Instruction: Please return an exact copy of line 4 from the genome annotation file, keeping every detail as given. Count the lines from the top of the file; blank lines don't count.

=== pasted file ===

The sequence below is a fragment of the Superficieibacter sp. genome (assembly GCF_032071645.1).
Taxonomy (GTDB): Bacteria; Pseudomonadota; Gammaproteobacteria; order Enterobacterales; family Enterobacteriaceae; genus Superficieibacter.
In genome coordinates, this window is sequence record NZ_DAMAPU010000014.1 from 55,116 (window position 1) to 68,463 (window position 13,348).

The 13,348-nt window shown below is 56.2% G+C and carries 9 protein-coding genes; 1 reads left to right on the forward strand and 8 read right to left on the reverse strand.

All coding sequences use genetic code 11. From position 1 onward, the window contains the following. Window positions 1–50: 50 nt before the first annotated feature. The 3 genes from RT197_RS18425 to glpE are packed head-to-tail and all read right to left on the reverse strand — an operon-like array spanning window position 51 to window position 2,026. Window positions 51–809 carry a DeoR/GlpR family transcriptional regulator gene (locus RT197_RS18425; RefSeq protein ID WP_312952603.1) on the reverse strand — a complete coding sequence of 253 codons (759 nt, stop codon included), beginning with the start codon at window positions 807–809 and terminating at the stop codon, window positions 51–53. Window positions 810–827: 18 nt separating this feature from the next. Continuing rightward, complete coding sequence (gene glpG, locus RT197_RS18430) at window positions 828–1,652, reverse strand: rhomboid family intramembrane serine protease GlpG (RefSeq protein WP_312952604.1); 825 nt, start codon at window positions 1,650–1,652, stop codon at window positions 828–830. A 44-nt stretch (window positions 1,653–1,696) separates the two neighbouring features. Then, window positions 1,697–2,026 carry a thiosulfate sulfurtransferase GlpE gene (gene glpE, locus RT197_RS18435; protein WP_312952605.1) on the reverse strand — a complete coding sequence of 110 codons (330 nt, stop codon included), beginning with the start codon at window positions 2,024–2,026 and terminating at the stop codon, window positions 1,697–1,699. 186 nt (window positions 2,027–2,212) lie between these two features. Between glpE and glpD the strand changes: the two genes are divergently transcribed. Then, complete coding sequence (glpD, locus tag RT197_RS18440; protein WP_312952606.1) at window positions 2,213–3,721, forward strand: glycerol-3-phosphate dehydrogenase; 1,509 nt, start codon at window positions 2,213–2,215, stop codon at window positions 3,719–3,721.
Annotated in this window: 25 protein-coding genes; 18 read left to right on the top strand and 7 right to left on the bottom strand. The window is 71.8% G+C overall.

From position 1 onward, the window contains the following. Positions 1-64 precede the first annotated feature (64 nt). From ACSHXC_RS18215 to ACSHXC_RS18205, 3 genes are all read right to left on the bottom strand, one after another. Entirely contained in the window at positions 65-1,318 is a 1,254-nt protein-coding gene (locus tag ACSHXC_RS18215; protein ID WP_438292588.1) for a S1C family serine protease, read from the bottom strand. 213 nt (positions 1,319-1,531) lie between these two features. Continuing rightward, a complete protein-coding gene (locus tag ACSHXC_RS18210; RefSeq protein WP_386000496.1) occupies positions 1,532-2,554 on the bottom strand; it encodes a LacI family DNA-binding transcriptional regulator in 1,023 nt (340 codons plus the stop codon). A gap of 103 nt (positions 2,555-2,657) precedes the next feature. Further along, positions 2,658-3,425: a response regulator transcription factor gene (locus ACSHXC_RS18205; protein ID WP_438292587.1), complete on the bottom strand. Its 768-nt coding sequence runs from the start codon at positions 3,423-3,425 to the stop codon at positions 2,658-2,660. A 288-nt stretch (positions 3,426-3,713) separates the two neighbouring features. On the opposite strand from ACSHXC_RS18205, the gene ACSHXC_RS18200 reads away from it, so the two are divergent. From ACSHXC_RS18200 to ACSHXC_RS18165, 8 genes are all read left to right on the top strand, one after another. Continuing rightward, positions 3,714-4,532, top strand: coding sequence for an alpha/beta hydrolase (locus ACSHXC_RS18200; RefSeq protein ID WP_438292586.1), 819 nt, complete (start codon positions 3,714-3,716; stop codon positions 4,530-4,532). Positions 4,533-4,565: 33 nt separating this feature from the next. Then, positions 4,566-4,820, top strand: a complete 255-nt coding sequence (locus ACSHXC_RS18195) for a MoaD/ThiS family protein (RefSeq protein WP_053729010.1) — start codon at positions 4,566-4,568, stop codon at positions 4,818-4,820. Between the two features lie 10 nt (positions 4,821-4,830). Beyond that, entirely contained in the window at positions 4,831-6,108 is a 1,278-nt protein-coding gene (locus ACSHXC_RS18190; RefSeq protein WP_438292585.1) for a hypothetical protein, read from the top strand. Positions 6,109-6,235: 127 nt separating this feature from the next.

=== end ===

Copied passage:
The 13,348-nt window shown below is 56.2% G+C and carries 9 protein-coding genes; 1 reads left to right on the forward strand and 8 read right to left on the reverse strand.